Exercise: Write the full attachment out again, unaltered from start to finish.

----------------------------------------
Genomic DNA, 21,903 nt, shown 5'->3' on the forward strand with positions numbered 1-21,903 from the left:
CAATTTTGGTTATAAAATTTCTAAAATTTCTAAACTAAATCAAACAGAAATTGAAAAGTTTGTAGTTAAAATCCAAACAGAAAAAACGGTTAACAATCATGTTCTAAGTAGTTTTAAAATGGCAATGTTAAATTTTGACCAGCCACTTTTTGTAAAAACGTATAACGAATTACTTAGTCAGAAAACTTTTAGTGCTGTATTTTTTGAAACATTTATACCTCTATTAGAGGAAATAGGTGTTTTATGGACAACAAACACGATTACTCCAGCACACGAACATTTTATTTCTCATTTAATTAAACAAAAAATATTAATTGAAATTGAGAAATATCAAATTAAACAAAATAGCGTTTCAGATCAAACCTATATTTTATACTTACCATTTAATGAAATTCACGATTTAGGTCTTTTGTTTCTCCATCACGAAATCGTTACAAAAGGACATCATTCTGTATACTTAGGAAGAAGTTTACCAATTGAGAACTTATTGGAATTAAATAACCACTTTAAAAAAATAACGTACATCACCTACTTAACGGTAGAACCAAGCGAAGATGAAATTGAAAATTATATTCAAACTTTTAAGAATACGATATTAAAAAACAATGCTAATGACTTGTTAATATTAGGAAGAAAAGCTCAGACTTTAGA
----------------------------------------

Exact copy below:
Genomic DNA, 21,903 nt, shown 5'->3' on the forward strand with positions numbered 1-21,903 from the left:
CAATTTTGGTTATAAAATTTCTAAAATTTCTAAACTAAATCAAACAGAAATTGAAAAGTTTGTAGTTAAAATCCAAACAGAAAAAACGGTTAACAATCATGTTCTAAGTAGTTTTAAAATGGCAATGTTAAATTTTGACCAGCCACTTTTTGTAAAAACGTATAACGAATTACTTAGTCAGAAAACTTTTAGTGCTGTATTTTTTGAAACATTTATACCTCTATTAGAGGAAATAGGTGTTTTATGGACAACAAACACGATTACTCCAGCACACGAACATTTTATTTCTCATTTAATTAAACAAAAAATATTAATTGAAATTGAGAAATATCAAATTAAACAAAATAGCGTTTCAGATCAAACCTATATTTTATACTTACCATTTAATGAAATTCACGATTTAGGTCTTTTGTTTCTCCATCACGAAATCGTTACAAAAGGACATCATTCTGTATACTTAGGAAGAAGTTTACCAATTGAGAACTTATTGGAATTAAATAACCACTTTAAAAAAATAACGTACATCACCTACTTAACGGTAGAACCAAGCGAAGATGAAATTGAAAATTATATTCAAACTTTTAAGAATACGATATTAAAAAACAATGCTAATGACTTGTTAATATTAGGAAGAAAAGCTCAGACTTTAGA